DOLCE & GABBANA
Throughout their illustrious careers, many have labelled Dolce & Gabbana a 'one-trick pony', and it is true that they have a distinctive aesthetic. The heart of Italian history beats strong within the garments of every D&G collection, referenced relentlessly in the religious iconography and decadent attitude which underpins their work. However, to write them off is to underestimate the breadth of their vision; a breadth which is particularly visible in their A/W 2014 collection. Spanning a colossal 75 looks, the duo showed everything from silk boxer shorts to pinstripe velvet suits, all of which were offset by an enviable range of footwear. Medieval crowns were perched atop the models as they showed Baroque at its best - from the oversized sweatshirts with their ornate patterns and wide fur-trimmed sleeves to dinner jackets embroidered with gold leaf, at least the aesthetic was consistent. Models later became knights in woolen armour as metallic grey snoods were made to represent medieval chain mail. Knitwear was made from the same glistening material and embellished with rows of heavy studs - studs which also permeated luxurious furs and thick sheepskin coats. A darker aesthetic reigned supreme, resulting in a notable absence of colour. Instead, rich hues such as burgundy, gold and charcoal tied together a collection which proved that, sometimes, more is more.
Never knowingly subtle, it came down to political provocateur Vivienne Westwood to introduce social commentary to Milan Fashion Week. Fracking was the issue that had Westwood riled up, resulting in a futuristic/apocalyptic collection that referenced Star Trek as heavily as it did Woodstock. The standout looks of the show came courtesy of a layered silhouette which saw long hooded cloaks and anoraks teamed with luxe sportswear and high-top trainers. Shellsuits were sent straight to the future and re-imagined in a crackled metallic bronze, whereas grey sweatpants were emblazoned with oversized geometric prints - a chic way to stay comfortable. Despite everything, it was the designer's signature aesthetic that still prevailed, with the wide-cut trousers and oversized checks underpinning the collection and keeping it distinctly Westwood. The message may have occasionally been lost (apart from a one-armed coat whose empty sleeve looked particularly brutal), but the designer showed that she still has more imagination than the majority of her contemporaries.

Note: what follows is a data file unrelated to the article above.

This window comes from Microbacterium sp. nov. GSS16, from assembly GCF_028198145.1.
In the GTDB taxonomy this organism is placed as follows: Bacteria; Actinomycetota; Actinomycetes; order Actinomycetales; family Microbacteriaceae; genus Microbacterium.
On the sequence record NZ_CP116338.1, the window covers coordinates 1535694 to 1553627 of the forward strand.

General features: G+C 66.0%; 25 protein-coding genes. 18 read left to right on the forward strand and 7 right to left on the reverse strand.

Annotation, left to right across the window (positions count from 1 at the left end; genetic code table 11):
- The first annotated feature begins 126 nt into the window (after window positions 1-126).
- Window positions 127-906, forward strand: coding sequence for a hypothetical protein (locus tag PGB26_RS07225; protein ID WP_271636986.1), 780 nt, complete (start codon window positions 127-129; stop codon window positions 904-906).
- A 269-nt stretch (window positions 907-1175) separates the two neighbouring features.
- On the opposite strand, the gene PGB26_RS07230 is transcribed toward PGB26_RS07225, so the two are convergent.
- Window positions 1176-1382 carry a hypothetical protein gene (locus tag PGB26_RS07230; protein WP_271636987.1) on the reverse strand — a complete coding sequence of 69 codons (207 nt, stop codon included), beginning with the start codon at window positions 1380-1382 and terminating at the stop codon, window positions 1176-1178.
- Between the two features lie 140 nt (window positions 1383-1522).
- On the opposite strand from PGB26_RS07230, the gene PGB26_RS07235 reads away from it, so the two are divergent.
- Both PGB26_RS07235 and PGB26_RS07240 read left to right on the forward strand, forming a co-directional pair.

Unsurprisingly, the most-talked-about show of the week came courtesy of Italian powerhouse Donatella. In a climate where homosexuality is once again repressed in Putin's Russia, Versace's homoerotic Western collection was a symbolic 'fuck you' dressed up in a gold codpiece. Backless chaps revealed bandana-print pants which left little to the imagination, a classic example of Donatella's sexed-up aesthetic. She also referenced Gianni's aesthetic by reviving the classic Versace silk shirt, layering the house staple under sharply-tailored jackets emblazoned with studded horseshoes and cacti. The designer's penchant for luxury was also referenced in a heavy gold padlock necklace, as well as in the knee-length fur and cashmere coats which were surprisingly restrained. The collection occasionally veered into bad taste but its easy to forgive in the context of the overall looks which celebrated the best of Versace. There were examples of classic luxury, examples of blatant exhibitionism and a camp sense of humour which underpinned the entire spectacle, chaps and all. It's clear that the house aesthetic won't be changing any time soon, but it is still an aesthetic that is needed to remind us all of the frivolity and unapologetic nature that made us fall in love with Italian fashion in the first place.